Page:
I don’t understand your comment. Is it a criticism of Professor Bright, or a criticism of the way the students reacted? Or both?

@Pat I’m criticising the students who complained, and coward #MIT which caved in to the mob.

@tripu @Pat

“allow for a positive learning environment”

cancel professor for not giving context

i really have to doubt that we are still dealing with adults.

@bonifartius @tripu

Although it is difficult to form any type of conclusions from a single article, not actually being in the room at the time, I think that the fact that the woman who complained was a freshman and most likely a young person, contributes to the reaction. One of the purposes of college is so young people can learn how respond appropriately in social situations. To learn to be adults.

I don’t know if she questioned Sheng contemporaneously during the class or waited until afterwards to complain. Questioning him during the class would be the proper way to do it. Then they could discuss it in the classroom and sort it out. It sounds like she became very confrontational about it.

As for Sheng, you never actually know for sure what is going on inside someone’s brain. He seems rather clueless about the whole situation. The article said that he had attended awareness training, and I don’t understand how someone could not know that blackface in almost any context is inappropriate today and so he should have either picked an alternative composition adaptation example or explained prior to the showing that that blackface was inappropriate even in the 60s when it was made.

The reason why that kind of contextualization is required before showing the film is because older productions of that sort are designed to promote and perpetuate racism, which was largely tolerated before the civil rights movement during the 60s. It was designed to make people more racist. If those films are shown to a young audience who may or may not understand that, then it could have racism-promoting effects on those young people. By explaining all of that up front before the film is shown, then it helps to mitigate and inoculate against that and instead it can show how racism is bad.

@Pat @bonifartius

“Older productions of that sort are designed to promote and perpetuate racism. […] It was designed to make people more racist.”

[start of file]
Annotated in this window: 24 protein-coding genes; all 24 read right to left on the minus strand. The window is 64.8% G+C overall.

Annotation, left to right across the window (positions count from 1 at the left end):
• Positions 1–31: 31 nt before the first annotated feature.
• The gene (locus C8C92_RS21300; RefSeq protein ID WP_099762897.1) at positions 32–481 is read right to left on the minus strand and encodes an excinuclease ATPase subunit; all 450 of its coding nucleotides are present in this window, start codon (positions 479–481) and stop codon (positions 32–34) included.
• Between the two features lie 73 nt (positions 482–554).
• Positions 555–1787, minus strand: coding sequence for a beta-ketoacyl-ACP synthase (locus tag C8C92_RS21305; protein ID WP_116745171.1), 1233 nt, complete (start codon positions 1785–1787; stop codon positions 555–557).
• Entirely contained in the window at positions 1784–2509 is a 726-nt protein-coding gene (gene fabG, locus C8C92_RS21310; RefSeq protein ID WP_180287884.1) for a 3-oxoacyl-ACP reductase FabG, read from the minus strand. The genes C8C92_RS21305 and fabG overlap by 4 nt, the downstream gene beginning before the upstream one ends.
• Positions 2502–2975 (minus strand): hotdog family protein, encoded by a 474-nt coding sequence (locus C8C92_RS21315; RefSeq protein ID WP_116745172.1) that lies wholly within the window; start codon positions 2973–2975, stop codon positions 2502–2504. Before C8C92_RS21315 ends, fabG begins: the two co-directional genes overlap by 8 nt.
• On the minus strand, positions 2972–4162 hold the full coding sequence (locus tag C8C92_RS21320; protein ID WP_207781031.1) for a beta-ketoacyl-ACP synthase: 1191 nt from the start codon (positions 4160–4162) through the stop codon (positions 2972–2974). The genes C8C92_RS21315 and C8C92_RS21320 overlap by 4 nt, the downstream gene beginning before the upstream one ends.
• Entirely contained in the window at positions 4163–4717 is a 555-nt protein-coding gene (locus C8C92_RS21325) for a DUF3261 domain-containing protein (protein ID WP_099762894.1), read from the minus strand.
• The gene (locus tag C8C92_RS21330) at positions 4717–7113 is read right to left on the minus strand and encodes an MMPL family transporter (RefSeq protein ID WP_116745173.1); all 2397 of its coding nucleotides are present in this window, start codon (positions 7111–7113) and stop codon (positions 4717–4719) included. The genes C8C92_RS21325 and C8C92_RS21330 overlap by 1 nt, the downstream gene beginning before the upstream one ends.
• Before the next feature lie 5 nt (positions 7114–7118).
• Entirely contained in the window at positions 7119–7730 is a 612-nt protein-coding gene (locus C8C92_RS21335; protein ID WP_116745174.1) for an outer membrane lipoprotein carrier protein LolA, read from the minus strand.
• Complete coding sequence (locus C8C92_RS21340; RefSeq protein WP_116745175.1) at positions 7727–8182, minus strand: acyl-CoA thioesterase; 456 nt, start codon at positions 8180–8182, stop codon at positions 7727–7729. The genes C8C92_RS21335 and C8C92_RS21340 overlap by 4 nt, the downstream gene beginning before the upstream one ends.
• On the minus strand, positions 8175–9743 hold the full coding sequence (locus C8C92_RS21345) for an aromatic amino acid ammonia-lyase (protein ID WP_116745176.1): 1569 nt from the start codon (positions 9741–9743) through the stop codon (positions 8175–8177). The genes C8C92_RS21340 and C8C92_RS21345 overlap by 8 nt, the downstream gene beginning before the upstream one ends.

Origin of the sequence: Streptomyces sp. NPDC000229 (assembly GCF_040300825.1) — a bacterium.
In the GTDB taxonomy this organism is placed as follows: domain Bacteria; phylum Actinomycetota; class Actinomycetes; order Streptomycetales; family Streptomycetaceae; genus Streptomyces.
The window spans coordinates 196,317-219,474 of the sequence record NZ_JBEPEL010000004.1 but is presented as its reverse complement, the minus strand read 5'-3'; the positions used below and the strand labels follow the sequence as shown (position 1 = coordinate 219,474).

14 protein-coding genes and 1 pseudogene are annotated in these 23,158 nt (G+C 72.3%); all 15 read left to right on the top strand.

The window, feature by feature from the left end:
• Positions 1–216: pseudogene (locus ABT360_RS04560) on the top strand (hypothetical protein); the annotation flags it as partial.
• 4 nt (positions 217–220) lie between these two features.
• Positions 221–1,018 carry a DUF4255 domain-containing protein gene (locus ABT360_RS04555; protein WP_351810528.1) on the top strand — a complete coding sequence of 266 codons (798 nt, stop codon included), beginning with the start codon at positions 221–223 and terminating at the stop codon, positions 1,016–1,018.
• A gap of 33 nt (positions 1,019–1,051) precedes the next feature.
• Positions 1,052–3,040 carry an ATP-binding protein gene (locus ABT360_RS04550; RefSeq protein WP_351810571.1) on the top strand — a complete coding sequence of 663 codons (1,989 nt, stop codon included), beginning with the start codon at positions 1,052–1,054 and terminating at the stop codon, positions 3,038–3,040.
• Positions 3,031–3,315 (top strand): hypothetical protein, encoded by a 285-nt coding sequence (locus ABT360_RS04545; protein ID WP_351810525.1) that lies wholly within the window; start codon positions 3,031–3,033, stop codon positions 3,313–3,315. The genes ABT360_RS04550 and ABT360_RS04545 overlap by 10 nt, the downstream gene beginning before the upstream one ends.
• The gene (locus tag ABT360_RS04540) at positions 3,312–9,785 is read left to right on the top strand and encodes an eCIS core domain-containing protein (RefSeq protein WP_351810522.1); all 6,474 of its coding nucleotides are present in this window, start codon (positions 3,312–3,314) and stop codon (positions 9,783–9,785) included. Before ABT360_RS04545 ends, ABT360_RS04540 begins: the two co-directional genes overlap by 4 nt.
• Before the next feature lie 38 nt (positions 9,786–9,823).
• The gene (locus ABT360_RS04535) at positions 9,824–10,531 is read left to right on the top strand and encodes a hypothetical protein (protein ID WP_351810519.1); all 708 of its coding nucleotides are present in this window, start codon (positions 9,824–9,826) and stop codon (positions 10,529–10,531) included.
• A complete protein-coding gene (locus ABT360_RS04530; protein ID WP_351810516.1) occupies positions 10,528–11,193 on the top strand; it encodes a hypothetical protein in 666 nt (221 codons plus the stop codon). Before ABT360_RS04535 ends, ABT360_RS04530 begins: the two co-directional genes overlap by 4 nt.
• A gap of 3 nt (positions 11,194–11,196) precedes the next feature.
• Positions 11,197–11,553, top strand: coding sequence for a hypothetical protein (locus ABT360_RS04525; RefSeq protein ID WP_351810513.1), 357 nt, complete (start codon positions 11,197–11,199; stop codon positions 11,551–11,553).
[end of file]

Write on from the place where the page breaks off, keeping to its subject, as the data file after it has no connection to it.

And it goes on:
I don’t think so. Blackface in Othello was not there “to make people more racist”.

Imagine that humans of the 22nd century have abolished farming and breeding animals for food and clothing. Are all contemporary depictions of farms, farmers, laying hens, pigs, etc — in film, rhymes, paintings, children’s books, animation, etc — “designed to promote and perpetuate” farming, or just a reflection of every-day life and common values?

Imagine a future when fossil fuels are gone at last. Will our descendants see Chitty Chitty Bang Bang, Fast & Furious, and Cars as material “designed” to keep us enamoured with combustion engines, consuming petrol, and minimise our worries about climate change, or will they see those vehicles there as mere reflections of the times?

reading your posts i had an epiphany why the woke behavior bothers me so much:
people who demand “safe environments” in turn create hostile environments for others.

@bonifartius @tripu

The Reason piece appears to just be using the Daily article as their source, along with whatever original documents they could find online. The NY Times picked up the story (nytimes.com/2021/10/15/arts/mu) and likely has additional research on it, but I can’t get past their paywall.

The practice of using blackface perpetuates racism whether or not the people doing it understand that it’s wrong. So the future examples you cite are indeed also in that very general category – many people today do not know that what they are doing is wrong, but some do.

When Olivier did Othello, most people didn’t see a problem with it, but forward-looking people did. (Othello is actually much more complicated – it was written before the US was even founded, which is why I said, “…productions of that sort…”, meaning productions using blackface.)

Regarding “safe spaces”, I think that’s a bunch of bullshit. College is for exploring and learning and discovery. It’s about discourse. Shutting down people who earnestly have a different view in order to prevent them speaking does not promote progress, it stifles it.

To damage somebody’s career like they did to Sheng is wrong. As I said, when somebody tries to apologize like that, you can never see into somebody’s brain to know for sure if they are consciously racist or just slow at becoming “woke”. The students should have confronted him directly and respectfully and discussed the issue.

If he would have continued to hold the position that blackface was ok, then that’s a different story. That means he has some kind learning disability and probably shouldn’t be teaching if he can’t learn simple things like that.


@Pat @bonifartius @tripu
> "The students should have confronted him directly and respectfully and discussed the issue."

That doesn't virtue signal enough, and it is all about "Look at me/us, we struck down on this....", not about educating, debating or strengthening our consensus.

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